claim by claim.."(Forbes)
pragmatistferlife said-- "Well Diligent Dave higher birth rates will also
destroy advanced economies unless those economies develop industries and jobs
that will support those children in a life sustaining fashion."'pragmatist', which comes first, the chicken or the egg? Same
question could be asked, Which comes first, a higher birth rate, or a better
economy to support more children?The situation we're in, you
will never develop industries or jobs without a higher birth rate.It
was, in fact, the so-called 'baby boom' (1946 to 1964) that got and
kept us out (for a number of decades) The Great Depression. Sure, WWII increased
temporarily much higher employment. But the death and carnage and debt from WWII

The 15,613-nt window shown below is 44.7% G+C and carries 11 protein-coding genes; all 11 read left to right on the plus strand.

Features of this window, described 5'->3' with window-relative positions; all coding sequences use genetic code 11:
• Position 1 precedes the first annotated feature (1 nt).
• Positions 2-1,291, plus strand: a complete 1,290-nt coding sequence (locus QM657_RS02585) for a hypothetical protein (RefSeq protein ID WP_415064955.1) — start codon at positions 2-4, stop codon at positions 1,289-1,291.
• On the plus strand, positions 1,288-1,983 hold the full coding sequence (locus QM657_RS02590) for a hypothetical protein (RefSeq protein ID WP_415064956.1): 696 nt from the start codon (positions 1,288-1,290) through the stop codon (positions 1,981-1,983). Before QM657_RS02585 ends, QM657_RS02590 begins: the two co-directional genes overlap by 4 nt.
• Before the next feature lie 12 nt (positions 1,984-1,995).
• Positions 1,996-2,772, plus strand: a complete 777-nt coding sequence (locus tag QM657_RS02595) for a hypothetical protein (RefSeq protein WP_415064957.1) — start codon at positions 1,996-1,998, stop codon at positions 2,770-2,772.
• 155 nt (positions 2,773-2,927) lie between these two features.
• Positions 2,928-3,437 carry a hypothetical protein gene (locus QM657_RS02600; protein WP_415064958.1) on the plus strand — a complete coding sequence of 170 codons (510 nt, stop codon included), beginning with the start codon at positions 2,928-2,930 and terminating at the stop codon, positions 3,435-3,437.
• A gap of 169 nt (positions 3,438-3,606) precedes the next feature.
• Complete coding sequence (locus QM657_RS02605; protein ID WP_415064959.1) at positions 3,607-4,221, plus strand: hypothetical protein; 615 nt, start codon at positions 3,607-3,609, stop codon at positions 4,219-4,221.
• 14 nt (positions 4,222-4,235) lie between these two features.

would have worsened the situation without increased demand.The
problem in the economy today is too little demand. This has come about because
of sub-replacement birth rates. An increase in birth rates is a pre-requisite to
a better economy. Birth rates alone won't do it. But, without them, nothing
can do it!
I am continually appalled by the lack of dialogue regarding tort reform. This
should be front and center of ANY serious discussion regarding health care
costs.Physicians feel obligated to order costly studies for the
small (but legally costly) chance they could be missing something bigger. Best
patient practice would dictate that such studies only be ordered after certain
inclusion criteria are met or symptoms persist despite treatment for a presumed
(more common) diagnosis. This is obviously a generalization of the problem, but
the message is clear - so called "defensive medicine" has taken a
stranglehold on our nation. Why is this being ignored? Does the
legal profession have too strong of a foothold in Washington to admit to
it's own problems?
EW.You cannot prove that the fraud in Medicare is any greater than
the fraud in the private world. Have you ever heard of ID theft, lies in